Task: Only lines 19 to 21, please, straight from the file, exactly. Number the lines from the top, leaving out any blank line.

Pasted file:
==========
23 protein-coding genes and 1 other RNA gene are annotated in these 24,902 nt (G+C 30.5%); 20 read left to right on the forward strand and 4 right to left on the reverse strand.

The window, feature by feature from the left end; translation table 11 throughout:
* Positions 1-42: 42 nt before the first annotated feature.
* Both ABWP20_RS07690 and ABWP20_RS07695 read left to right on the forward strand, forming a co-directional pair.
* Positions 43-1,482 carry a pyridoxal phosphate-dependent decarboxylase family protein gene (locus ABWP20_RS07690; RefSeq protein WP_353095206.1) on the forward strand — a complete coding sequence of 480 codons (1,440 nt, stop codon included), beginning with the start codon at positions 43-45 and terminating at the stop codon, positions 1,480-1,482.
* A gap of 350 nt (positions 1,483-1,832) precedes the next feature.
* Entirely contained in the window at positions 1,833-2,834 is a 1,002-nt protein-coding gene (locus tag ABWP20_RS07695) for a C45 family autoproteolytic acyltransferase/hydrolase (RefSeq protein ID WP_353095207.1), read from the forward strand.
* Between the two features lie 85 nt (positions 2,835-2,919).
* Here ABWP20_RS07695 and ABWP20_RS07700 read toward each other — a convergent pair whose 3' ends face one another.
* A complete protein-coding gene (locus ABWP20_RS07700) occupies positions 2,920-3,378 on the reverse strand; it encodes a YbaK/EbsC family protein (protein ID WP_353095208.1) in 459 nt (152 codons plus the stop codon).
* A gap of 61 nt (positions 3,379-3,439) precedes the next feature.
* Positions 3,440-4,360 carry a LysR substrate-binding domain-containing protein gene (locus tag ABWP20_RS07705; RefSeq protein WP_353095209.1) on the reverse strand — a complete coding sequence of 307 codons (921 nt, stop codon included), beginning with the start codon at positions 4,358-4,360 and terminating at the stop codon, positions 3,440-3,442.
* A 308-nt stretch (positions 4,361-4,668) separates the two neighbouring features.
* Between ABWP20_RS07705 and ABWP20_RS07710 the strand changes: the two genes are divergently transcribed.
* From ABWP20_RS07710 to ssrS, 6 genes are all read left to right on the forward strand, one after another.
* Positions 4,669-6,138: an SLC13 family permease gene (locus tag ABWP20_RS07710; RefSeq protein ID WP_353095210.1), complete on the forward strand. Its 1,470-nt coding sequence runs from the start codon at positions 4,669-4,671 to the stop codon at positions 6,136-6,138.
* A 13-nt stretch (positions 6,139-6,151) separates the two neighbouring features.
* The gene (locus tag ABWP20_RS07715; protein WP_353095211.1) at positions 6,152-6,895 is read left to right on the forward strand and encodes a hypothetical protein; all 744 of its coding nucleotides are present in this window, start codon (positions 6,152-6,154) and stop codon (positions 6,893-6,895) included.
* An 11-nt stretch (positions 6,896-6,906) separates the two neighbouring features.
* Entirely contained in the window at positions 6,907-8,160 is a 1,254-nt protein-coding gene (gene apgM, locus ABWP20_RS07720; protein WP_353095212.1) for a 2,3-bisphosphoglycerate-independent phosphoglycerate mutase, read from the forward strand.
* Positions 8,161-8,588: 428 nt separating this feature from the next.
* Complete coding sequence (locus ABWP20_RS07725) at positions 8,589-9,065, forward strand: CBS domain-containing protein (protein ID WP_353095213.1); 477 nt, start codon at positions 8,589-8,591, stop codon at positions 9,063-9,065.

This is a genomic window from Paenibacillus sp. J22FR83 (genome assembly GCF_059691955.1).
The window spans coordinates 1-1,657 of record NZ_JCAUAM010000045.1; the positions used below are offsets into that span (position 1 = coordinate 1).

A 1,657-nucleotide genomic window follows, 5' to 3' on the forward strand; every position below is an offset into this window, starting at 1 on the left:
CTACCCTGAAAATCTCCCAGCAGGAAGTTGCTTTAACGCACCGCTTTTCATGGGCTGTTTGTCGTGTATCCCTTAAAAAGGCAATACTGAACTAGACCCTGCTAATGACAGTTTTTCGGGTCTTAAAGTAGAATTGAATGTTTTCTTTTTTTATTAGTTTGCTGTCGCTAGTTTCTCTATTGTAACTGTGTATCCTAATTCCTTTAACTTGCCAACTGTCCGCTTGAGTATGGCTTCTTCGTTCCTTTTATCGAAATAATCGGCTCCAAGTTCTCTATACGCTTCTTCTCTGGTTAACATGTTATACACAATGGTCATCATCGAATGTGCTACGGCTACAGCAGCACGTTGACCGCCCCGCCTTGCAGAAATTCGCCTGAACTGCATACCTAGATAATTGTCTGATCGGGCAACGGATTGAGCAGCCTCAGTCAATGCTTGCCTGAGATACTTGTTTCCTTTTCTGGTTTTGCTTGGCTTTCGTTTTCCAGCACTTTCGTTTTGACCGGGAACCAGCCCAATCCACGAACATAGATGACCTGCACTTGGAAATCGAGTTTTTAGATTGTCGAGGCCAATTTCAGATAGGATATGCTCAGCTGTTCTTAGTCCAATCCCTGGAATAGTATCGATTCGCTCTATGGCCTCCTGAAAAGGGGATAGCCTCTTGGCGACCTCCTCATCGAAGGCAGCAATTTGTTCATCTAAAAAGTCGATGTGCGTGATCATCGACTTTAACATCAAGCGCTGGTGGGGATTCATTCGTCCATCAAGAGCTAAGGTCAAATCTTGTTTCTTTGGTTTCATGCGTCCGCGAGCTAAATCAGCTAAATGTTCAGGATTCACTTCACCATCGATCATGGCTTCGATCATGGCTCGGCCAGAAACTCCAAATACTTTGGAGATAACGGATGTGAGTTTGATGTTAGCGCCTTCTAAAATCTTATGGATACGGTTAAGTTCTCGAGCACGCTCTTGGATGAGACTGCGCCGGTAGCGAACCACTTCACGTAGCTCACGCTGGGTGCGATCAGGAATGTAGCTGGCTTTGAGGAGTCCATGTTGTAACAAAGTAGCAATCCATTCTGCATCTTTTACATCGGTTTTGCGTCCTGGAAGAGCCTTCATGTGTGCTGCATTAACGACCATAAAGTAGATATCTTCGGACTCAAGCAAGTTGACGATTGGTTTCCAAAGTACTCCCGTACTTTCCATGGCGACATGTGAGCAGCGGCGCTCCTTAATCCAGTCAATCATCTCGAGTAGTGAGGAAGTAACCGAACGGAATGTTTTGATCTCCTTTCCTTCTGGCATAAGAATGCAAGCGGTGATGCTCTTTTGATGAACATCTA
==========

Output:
* An 11-nt stretch (positions 6,896-6,906) separates the two neighbouring features.
* Entirely contained in the window at positions 6,907-8,160 is a 1,254-nt protein-coding gene (gene apgM, locus ABWP20_RS07720; protein WP_353095212.1) for a 2,3-bisphosphoglycerate-independent phosphoglycerate mutase, read from the forward strand.
* Positions 8,161-8,588: 428 nt separating this feature from the next.